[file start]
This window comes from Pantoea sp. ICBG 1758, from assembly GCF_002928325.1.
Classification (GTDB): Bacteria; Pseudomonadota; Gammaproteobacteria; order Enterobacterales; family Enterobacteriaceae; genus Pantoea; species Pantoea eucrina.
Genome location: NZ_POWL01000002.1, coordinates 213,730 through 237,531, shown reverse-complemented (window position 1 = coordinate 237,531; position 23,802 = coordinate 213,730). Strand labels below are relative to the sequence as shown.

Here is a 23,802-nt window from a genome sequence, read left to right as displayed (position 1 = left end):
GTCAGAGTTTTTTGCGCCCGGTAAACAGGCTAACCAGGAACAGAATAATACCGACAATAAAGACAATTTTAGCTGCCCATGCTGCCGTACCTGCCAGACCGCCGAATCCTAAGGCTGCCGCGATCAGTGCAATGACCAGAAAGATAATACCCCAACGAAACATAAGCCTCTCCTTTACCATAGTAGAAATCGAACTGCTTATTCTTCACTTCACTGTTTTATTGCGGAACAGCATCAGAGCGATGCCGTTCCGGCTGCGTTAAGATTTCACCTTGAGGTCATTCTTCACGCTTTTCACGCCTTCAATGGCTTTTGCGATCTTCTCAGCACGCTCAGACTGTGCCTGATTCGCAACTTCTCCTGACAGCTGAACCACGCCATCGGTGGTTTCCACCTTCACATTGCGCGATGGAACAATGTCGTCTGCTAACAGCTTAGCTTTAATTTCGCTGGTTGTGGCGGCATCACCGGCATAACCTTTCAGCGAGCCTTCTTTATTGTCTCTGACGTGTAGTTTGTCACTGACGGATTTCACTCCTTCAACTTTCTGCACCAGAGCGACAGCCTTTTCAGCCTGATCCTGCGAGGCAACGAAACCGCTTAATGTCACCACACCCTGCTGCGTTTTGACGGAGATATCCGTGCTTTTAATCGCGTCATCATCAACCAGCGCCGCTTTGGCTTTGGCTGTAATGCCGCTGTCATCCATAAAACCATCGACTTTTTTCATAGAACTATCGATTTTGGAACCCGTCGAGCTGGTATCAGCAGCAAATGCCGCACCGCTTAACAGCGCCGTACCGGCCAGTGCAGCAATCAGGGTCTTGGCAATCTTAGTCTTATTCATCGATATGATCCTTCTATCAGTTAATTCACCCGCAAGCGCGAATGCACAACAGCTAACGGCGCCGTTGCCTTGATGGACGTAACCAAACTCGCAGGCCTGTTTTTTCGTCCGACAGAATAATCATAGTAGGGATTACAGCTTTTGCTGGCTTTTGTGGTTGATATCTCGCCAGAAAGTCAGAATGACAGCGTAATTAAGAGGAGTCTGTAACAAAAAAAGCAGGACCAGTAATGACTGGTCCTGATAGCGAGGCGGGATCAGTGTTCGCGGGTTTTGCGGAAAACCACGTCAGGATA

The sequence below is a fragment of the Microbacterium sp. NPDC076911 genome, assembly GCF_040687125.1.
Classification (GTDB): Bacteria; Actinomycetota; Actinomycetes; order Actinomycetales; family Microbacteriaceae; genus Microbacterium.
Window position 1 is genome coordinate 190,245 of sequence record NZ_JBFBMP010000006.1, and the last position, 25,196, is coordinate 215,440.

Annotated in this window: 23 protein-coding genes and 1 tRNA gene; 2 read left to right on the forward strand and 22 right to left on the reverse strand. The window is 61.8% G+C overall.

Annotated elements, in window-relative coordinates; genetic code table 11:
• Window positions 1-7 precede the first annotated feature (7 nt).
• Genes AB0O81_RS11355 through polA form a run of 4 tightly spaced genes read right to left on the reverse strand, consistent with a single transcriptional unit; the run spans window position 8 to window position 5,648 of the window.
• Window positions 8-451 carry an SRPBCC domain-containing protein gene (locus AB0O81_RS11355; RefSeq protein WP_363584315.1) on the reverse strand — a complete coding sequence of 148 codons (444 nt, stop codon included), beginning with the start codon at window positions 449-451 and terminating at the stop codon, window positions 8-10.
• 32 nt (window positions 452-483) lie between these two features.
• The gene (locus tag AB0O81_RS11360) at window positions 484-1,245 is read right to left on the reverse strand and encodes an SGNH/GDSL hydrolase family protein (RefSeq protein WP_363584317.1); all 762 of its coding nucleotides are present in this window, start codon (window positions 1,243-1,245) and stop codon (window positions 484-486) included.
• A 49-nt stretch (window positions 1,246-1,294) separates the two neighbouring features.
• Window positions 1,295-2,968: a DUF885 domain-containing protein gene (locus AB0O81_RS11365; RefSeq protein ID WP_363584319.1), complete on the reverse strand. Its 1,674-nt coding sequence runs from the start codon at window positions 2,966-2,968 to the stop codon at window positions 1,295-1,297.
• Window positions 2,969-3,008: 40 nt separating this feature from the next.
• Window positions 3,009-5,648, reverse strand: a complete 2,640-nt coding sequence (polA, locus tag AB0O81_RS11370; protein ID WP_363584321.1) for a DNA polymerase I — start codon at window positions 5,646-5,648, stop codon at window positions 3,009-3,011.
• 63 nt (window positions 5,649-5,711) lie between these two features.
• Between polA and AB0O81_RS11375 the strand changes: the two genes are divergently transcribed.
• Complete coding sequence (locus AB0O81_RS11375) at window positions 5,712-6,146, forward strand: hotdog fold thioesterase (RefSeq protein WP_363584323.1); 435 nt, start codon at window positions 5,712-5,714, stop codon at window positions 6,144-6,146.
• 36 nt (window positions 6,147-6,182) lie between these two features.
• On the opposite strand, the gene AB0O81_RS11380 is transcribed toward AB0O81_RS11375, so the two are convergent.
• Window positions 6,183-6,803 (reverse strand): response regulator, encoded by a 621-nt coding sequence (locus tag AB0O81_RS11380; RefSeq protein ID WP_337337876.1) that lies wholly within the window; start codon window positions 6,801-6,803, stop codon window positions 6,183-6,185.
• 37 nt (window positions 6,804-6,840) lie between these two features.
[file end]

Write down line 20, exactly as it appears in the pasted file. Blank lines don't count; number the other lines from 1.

• 63 nt (window positions 5,649-5,711) lie between these two features.